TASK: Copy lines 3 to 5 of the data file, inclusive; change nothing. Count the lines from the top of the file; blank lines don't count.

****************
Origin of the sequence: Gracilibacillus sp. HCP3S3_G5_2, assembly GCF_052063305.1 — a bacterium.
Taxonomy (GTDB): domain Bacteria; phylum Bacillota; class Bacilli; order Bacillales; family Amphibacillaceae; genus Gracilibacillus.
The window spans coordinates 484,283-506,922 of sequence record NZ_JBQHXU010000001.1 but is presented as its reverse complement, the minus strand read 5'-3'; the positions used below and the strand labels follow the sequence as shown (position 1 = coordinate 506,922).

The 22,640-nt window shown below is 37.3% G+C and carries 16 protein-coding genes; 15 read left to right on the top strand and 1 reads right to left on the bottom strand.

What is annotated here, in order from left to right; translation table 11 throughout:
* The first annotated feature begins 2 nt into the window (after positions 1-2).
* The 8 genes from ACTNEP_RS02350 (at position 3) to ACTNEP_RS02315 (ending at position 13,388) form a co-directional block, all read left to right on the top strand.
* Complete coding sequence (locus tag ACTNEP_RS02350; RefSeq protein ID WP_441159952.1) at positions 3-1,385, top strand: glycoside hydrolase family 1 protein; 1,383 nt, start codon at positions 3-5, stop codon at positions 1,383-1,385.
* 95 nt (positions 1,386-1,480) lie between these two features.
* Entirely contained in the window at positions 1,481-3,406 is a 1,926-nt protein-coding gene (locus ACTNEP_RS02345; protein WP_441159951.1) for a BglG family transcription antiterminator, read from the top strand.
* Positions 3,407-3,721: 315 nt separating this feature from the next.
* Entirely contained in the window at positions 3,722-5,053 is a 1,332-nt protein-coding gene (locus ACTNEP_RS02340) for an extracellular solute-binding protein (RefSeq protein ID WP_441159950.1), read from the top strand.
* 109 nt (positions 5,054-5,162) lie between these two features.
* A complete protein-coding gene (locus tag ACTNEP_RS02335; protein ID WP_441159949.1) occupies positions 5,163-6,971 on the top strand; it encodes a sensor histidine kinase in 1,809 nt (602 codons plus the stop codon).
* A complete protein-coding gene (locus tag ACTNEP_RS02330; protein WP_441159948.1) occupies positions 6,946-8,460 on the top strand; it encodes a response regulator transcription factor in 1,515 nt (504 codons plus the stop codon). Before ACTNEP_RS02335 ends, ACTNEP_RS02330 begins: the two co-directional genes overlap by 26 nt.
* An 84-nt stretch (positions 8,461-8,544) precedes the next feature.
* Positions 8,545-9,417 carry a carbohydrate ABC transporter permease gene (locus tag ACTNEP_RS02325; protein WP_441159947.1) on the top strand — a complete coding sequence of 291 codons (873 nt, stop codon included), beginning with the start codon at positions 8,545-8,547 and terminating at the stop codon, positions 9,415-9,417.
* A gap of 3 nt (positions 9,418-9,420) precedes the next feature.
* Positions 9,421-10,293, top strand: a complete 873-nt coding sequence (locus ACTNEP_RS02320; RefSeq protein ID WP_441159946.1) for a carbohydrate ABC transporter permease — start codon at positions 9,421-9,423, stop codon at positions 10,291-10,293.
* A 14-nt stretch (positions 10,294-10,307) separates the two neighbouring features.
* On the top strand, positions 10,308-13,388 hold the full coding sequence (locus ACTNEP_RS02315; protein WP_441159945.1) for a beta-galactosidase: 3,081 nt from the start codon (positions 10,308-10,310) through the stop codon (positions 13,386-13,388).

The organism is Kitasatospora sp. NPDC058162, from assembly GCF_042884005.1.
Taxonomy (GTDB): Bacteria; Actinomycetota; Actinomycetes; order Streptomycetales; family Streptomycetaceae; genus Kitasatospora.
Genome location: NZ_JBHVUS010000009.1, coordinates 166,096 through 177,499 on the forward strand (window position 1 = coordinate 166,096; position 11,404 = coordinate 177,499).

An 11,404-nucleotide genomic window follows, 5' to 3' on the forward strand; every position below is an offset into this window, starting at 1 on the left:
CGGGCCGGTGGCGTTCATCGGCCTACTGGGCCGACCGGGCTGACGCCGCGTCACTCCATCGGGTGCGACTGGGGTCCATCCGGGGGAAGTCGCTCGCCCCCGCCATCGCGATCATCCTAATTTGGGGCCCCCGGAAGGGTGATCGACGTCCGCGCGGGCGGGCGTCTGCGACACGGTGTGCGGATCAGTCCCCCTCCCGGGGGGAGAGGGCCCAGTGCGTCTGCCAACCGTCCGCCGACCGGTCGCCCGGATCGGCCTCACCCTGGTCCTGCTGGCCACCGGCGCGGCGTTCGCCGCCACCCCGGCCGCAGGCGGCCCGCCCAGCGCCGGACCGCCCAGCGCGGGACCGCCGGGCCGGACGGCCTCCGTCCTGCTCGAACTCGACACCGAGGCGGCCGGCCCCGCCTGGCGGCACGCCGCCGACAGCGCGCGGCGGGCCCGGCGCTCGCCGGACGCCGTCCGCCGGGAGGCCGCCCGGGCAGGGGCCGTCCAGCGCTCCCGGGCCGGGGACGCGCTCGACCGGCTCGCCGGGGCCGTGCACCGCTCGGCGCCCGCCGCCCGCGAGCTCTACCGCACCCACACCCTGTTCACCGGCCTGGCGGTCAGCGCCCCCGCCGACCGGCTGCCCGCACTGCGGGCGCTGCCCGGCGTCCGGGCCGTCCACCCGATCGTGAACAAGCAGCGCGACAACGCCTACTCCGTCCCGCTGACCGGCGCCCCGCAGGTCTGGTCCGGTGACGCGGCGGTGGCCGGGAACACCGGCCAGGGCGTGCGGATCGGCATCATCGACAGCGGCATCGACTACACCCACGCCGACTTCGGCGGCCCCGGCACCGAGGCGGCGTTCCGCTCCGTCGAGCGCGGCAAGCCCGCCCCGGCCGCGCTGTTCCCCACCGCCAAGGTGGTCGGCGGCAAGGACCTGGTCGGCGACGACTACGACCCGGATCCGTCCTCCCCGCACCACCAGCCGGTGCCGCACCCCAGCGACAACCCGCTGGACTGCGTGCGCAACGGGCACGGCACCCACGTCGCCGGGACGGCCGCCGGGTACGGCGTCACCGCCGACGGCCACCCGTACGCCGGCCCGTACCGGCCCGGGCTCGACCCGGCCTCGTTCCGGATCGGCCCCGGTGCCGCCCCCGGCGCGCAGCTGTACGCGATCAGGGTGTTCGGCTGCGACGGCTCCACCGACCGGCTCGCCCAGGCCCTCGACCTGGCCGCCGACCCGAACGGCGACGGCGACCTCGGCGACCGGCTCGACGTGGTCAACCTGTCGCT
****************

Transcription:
The window spans coordinates 484,283-506,922 of sequence record NZ_JBQHXU010000001.1 but is presented as its reverse complement, the minus strand read 5'-3'; the positions used below and the strand labels follow the sequence as shown (position 1 = coordinate 506,922).

The 22,640-nt window shown below is 37.3% G+C and carries 16 protein-coding genes; 15 read left to right on the top strand and 1 reads right to left on the bottom strand.

What is annotated here, in order from left to right; translation table 11 throughout: